Good thing the day was just about over. All she needed to do was to file the papers she’d been working on, and she’d be able to head on home. On a normal day, she’d leave them on her desk, but tomorrow was a weekend, and the cleaning service would be all over the place again. She always left special instructions not to touch her desk, but she was afraid that someone wouldn’t understand, or bother to read the note. The last time, four month’s worth of research had ended up in the shredder. She and her staff had spent two weeks pasting them all up again into coherent pages. It wasn’t something she wanted to repeat any time soon.

Rollie didn’t like the limelight. It was more trouble than it was worth. So, for most people, Caroline Gavilan appeared to be a kind and elegant woman who could pass for being in her forties. Unable to think of anyone else she trusted enough to act in her stead, Rollie had turned to her close friend—her only friend—Marie Deline. Well-placed donations had allowed Gavilan Technologies Corporation (GTC) to complete the transformation of Marie, a former elementary science teacher, into the award-winning Doctor Caroline Gavilan. Now it was Marie’s face on all the news reports as Dr. Caroline Gavilan, and Marie who faced the press conference cameras.

For the few people who knew the truth, the real Rollie was in her late twenties and looked more like a post grad student than the experienced scientist and businesswoman that Marie portrayed in public. With the exception of her physical appearance, she was a stereotypical scientist; a workaholic with a coffee addiction. She feared she’d eventually croak at the end of a long career spent indoors, standing at her lab table, poring over research data.

Right now, though, the photon reactor project was too important to let trivial fears override it. It was just something that had to be done soon for the sake of…well, everyone. The PR had been the culmination of her original thesis at Carnegie Mellon, and after years upon years of trying to get to the bottom of the issue they had photon/anti-photon collision effects, a week ago she and her staff had finally cracked it.

Accidentally, yes, but still a breakthrough. So, if and when the technology became available to the world, everyone would be able to say goodbye to fossil fuel worries and power problems forever. Photon reactors—cheap, efficient, environment friendly and powerful—would become the answer to the world’s power and environmental crises.

The presence of someone behind her interrupted her thoughts. Strange. She thought everyone had gone home, but after years of working in a lab, she knew that she wasn’t the only night owl running the risk of severe sleep deprivation while trying to get to the bottom of something. She moved aside to give the person behind her a chance at the coffee.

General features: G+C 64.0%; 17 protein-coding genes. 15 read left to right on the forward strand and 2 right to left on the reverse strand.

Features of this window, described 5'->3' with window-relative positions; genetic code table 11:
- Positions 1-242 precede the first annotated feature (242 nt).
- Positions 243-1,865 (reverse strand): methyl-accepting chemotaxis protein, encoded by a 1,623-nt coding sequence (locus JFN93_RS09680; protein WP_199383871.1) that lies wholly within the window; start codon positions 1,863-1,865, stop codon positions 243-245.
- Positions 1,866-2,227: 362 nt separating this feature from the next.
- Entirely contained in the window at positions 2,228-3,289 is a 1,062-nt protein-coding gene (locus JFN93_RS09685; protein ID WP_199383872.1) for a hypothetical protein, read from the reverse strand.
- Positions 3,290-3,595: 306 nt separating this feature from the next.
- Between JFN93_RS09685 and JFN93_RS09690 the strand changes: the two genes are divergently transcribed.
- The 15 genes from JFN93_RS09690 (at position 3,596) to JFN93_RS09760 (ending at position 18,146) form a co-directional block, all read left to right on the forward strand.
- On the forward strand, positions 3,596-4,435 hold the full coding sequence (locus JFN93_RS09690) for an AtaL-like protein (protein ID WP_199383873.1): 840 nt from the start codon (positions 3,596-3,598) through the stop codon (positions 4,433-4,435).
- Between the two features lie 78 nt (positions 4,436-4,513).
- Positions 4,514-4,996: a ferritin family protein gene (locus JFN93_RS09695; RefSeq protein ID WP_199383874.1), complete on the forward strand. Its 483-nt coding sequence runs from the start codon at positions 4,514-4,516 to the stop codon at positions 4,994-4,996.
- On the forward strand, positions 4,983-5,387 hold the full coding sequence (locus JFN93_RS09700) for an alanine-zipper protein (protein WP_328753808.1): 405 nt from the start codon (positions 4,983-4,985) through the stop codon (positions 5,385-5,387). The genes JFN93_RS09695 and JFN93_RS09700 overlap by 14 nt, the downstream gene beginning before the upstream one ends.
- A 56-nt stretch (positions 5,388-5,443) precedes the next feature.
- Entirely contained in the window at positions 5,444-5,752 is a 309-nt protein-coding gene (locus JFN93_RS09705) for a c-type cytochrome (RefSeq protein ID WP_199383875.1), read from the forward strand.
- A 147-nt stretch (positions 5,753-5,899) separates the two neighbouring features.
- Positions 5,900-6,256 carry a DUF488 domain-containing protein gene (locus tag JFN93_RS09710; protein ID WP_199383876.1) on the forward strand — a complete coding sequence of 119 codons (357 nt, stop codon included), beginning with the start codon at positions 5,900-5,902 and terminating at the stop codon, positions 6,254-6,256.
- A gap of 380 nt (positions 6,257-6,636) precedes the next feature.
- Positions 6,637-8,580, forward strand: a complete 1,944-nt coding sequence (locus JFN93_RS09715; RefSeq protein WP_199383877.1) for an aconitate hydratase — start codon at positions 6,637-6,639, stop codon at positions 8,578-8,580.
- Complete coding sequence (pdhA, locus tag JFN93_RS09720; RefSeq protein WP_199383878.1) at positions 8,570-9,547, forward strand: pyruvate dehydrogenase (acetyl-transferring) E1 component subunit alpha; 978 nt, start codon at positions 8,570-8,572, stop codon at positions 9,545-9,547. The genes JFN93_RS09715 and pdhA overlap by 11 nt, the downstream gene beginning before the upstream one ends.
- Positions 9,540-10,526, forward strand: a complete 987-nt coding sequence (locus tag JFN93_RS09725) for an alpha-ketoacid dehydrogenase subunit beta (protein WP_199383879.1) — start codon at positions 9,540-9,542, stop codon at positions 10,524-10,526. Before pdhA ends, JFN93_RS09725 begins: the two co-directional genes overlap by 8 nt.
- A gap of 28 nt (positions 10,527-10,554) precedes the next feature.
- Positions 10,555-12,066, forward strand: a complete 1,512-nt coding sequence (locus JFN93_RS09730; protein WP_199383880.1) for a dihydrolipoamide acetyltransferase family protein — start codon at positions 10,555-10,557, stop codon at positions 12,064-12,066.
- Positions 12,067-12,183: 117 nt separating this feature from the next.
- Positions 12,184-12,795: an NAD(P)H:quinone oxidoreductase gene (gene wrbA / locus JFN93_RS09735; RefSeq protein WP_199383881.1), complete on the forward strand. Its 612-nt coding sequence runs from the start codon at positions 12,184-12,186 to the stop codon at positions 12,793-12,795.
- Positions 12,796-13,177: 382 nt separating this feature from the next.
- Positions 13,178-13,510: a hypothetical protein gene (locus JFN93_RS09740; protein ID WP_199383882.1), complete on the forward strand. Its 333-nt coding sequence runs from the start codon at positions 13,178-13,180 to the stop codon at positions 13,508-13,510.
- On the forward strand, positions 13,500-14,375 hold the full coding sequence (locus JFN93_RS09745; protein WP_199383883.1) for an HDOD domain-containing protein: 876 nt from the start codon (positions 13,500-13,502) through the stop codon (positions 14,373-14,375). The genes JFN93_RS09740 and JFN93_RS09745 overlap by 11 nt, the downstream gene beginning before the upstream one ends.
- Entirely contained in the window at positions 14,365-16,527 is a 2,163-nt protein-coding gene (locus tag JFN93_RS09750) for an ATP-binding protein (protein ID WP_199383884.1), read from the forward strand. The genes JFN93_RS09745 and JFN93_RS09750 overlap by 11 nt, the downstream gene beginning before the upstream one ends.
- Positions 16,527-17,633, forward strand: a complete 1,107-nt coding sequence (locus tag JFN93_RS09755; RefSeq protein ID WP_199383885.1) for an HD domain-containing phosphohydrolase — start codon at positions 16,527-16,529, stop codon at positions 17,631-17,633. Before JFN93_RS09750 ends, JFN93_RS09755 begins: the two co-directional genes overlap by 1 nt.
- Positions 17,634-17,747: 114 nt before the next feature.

“Working late too, eh?” she asked as she poured sugar into her cup.

“Yeah,” the deep voice drawled as the sounds of another cup being poured reached her ears. “Boss is a slave driver. Got called in late to wrap up some reports.”

Maybe because of the extraordinary amount of time she had spent locked up in labs and poring over reports that she hadn’t even gotten a chance to talk to a man in a social situation. Perhaps it could had been the lateness of the hour, or even fatigue. Whatever it was, the man’s voice alone was enough to get Rollie’s attention. She expected another one of the bookish types, or researchers, or maybe a middle-aged engineer. So when she looked up, she didn’t expect to see a rough and rugged demi-god whose lab coat didn’t quite fit the broad shoulders and the hint of tightly corded muscles under the fabric.

It didn’t stop there. The face was just as heart stopping. A strong chin, wide brows, and dimples from his slight smile made him look adorable. His eyes were the most intense dark hazel with flecks of gold. His smile seemed tired and polite, but for some reason, she could feel his gaze burning right through her clothes.

“Sorry to hear that,” said Rollie. “Though, if it makes you feel any better, you’re not the only one who’s got some late-night assignments to work out. Coming in or heading out?”

“Hopefully heading out soon.” He lifted the mug to take a sip and watched her over the rim. “You?”

“Same. Just putting away some files, before I can finally get some sleep.” She took a sip of her coffee. “I just hope this is the last coffee I’ll be drinking in a while. I could sleep for days.”

He smiled, the corners of his eyes crinkling engagingly as he put the mug down on the counter near the coffee pot. The movement made the lab coat shift, stretching over his shoulders.

“Now that would make my job a lot easier.” His voice was low, the charming note still in it, but his eyes were hard as he moved the clipboard he carried a little to reveal the butt of a firearm concealed under the white jacket.

“Scream, and I’ll shoot. Run, and I’ll shoot. In fact, the only way for you to avoid getting shot is to keep your mouth shut and do as you’re told. Understand me?”